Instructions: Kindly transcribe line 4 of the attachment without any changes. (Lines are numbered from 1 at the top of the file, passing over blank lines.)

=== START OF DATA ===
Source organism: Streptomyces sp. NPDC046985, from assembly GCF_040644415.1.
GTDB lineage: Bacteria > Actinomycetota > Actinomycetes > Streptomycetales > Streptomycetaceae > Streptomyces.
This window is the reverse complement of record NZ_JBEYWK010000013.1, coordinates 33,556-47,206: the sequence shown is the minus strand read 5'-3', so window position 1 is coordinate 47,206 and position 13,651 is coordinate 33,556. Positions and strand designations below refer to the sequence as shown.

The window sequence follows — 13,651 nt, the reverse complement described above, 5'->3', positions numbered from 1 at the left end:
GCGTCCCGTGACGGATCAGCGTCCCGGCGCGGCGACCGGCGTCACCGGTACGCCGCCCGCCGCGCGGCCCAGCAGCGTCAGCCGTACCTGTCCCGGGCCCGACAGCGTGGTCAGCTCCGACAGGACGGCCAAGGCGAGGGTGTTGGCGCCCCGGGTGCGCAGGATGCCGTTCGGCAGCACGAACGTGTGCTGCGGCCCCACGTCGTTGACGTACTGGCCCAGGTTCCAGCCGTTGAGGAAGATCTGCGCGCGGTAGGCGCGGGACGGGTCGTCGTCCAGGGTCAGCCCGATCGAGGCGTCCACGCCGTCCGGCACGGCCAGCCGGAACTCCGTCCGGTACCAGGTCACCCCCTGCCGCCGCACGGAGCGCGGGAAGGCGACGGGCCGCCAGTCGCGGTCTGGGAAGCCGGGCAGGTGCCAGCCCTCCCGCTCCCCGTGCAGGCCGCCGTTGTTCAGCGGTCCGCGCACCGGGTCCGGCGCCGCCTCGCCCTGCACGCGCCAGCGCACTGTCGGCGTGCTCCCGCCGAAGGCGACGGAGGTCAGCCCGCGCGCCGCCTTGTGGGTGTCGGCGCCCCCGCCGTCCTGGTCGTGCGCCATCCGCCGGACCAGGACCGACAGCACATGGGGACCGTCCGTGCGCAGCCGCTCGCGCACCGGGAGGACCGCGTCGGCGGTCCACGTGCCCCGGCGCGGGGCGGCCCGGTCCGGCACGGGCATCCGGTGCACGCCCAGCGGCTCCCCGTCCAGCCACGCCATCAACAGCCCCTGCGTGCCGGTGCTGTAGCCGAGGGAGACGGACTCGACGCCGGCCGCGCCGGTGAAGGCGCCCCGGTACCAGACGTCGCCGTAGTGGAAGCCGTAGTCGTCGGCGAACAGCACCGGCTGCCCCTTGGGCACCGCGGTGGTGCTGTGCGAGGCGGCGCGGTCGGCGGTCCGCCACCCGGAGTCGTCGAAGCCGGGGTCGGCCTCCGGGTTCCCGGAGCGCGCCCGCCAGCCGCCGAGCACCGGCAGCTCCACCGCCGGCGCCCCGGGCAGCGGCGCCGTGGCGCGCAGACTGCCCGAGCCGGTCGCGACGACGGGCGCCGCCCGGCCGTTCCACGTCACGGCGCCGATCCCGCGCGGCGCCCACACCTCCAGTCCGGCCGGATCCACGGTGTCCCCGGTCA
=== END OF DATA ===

The window sequence follows — 13,651 nt, the reverse complement described above, 5'->3', positions numbered from 1 at the left end: